25 Mar 2015 19:00pm
WINDHOEK, 25 MAR (NAMPA) - American murder suspect Marcus Kevin Tomas is finally undergoing mental observation.
The 29-year-old Tomas, who has indicated in November last year that he wants to plead guilty to the killing of Windhoek resident Andre Heckmair in January 2011, was admitted to the Windhoek Central Hospital's Psychiatric Section recently to undergo a 30-day mental health fitness examination.
This came to light on Wednesday morning when the suspect made another appearance before Windhoek High Court Judge Naomi Shivute during a pre-trial conference of case management.
A report on Tomas's mental health status is now to be presented in court on 24 April this year.
The report will be used to establish whether the accused person is fit to stand trial and understand the court proceedings.
All this information was made public on Wednesday morning by State representative, Deputy Prosecutor-General Antonia Verhoef when Tomas and his co-accused, fellow countryman Kevan Donell Townsend, 28, appeared.
The two Americans each face a charge of murder, robbery with aggravating circumstances, the unlawful importation of a firearm into Namibia, the illegal possession of a firearm, the illegal possession of ammunition and attempting to defeat or obstruct the course of justice.
Meanwhile, the continuation of their main trial is expected to resume in the Windhoek High Court before Judge Christie Liebenberg on 20 July 2015.
Townsend, who is being represented by Windhoek-based defence lawyer Boris Isaaks, is still denying any involvement in the alleged killing, and has already entered a plea of not guilty to the six charges levelled against him by the State.
Tomas is now being represented by defence lawyer Monty Karuaihe following the withdrawal of his first State-sponsored defence lawyer Werner van Rensburg from the case on 12 November 2014.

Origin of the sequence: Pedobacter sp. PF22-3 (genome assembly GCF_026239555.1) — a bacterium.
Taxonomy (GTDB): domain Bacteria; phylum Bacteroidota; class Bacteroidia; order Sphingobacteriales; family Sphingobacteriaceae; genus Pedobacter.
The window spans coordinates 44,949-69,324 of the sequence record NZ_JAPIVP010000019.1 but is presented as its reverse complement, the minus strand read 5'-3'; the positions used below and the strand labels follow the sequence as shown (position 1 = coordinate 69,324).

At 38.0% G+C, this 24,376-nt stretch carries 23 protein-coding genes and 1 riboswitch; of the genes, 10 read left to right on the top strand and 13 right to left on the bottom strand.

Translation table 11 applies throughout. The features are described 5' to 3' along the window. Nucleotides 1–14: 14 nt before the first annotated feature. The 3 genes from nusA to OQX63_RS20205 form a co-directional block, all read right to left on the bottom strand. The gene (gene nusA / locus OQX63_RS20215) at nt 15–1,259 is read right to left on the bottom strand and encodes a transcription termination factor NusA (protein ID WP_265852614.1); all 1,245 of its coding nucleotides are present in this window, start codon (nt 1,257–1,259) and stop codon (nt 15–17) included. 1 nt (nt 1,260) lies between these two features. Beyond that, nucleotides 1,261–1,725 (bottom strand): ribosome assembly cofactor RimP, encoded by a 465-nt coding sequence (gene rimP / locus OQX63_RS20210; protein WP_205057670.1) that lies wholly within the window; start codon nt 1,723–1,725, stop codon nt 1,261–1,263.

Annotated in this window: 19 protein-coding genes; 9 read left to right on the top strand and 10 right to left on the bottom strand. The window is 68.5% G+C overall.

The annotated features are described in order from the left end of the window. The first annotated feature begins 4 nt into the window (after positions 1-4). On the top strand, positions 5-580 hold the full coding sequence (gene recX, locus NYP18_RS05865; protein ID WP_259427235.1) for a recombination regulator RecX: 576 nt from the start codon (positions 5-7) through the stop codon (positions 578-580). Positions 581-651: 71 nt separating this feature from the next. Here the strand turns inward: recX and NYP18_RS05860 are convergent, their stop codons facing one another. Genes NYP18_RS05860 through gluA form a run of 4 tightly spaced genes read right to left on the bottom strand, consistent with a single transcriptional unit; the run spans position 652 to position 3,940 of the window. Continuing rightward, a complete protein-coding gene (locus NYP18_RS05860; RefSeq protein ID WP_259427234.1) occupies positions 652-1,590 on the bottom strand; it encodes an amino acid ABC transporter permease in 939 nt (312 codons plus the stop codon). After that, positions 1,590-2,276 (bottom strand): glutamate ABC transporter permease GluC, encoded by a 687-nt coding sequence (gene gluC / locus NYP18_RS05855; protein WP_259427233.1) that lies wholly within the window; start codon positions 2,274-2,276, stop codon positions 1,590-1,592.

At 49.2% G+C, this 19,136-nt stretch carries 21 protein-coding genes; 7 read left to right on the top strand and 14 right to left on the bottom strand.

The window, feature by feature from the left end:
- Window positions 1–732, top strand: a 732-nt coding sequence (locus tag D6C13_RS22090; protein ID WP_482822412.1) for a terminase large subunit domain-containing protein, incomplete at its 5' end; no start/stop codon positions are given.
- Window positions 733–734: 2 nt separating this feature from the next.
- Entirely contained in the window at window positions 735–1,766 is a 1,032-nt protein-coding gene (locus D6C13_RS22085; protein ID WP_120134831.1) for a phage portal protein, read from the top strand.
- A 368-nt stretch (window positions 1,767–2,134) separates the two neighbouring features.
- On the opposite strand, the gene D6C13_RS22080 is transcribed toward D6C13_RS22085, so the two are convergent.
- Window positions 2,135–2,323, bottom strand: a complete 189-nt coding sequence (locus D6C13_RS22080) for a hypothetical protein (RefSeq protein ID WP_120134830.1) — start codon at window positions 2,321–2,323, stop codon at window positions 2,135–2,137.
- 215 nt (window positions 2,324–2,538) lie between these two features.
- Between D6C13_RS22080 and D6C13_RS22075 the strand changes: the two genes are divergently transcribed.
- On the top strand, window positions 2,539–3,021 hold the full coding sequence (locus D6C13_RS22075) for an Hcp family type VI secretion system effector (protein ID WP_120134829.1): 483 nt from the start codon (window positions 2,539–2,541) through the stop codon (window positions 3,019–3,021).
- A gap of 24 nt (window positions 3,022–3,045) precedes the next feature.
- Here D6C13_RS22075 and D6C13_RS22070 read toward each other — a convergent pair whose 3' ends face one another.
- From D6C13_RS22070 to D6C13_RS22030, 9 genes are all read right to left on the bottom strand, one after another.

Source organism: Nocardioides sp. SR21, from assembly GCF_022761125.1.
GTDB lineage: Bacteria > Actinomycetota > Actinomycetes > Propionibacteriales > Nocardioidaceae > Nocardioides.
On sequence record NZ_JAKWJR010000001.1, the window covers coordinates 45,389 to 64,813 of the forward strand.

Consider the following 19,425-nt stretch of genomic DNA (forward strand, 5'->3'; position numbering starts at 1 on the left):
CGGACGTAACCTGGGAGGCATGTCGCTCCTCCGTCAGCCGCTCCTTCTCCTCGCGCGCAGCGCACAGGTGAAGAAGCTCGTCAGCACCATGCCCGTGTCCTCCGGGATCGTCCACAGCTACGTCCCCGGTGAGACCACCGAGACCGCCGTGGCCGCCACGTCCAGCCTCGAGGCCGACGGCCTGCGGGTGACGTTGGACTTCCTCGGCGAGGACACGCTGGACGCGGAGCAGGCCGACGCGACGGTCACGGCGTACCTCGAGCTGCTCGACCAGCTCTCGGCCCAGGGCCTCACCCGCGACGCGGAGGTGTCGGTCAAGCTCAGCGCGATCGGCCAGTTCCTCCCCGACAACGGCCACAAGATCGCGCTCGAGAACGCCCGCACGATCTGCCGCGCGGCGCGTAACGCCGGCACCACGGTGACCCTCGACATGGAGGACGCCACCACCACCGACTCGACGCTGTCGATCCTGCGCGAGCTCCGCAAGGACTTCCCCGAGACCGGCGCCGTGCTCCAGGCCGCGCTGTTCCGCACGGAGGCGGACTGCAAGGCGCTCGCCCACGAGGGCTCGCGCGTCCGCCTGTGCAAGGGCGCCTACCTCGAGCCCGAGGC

During the duo's first court appearance on 14 January 2011, Townsend denied knowing the deceased, claiming that he first heard that name only after his arrest.
Tomas and Townsend are the only names mentioned by the Namibian Police so far in connection with investigations into the murder.
According to the police, Heckmair was scheduled to return to Europe for studies after spending a holiday with his family in Namibia, but was found dead behind the wheel of a Land Cruiser pick-up at a cul-de-sac in Klein Windhoek on 07 January 2011.
Investigations launched by the police led them to a guesthouse in Windhoek West later that day, where they arrested Tomas and Townsend.
The Serious Crime Unit of the Namibian Police Force initially arrested the two Americans on a charge of illegal possession of dagga so that they could keep them in custody while they were busy investigating the murder and their links to Heckmair.
NamPol's Crime Co-ordinator for the Khomas Region, Deputy Commissioner Sylvanus Nghishidimbwa said at the time that the police had been unable to locate the murder weapon or the mobile phone and wallet containing at least N.dollars 1 000, which were missing from Heckmair's car.
Townsend told the police that he is a resident of New York, while Tomas said he lived in Los Angeles.
The two are being held at the Windhoek Correctional Services facility, with no option to post bail.
Isaaks and Karuaihe are representing the two Americans on the instructions of the Justice Ministry's Directorate of Legal Aid.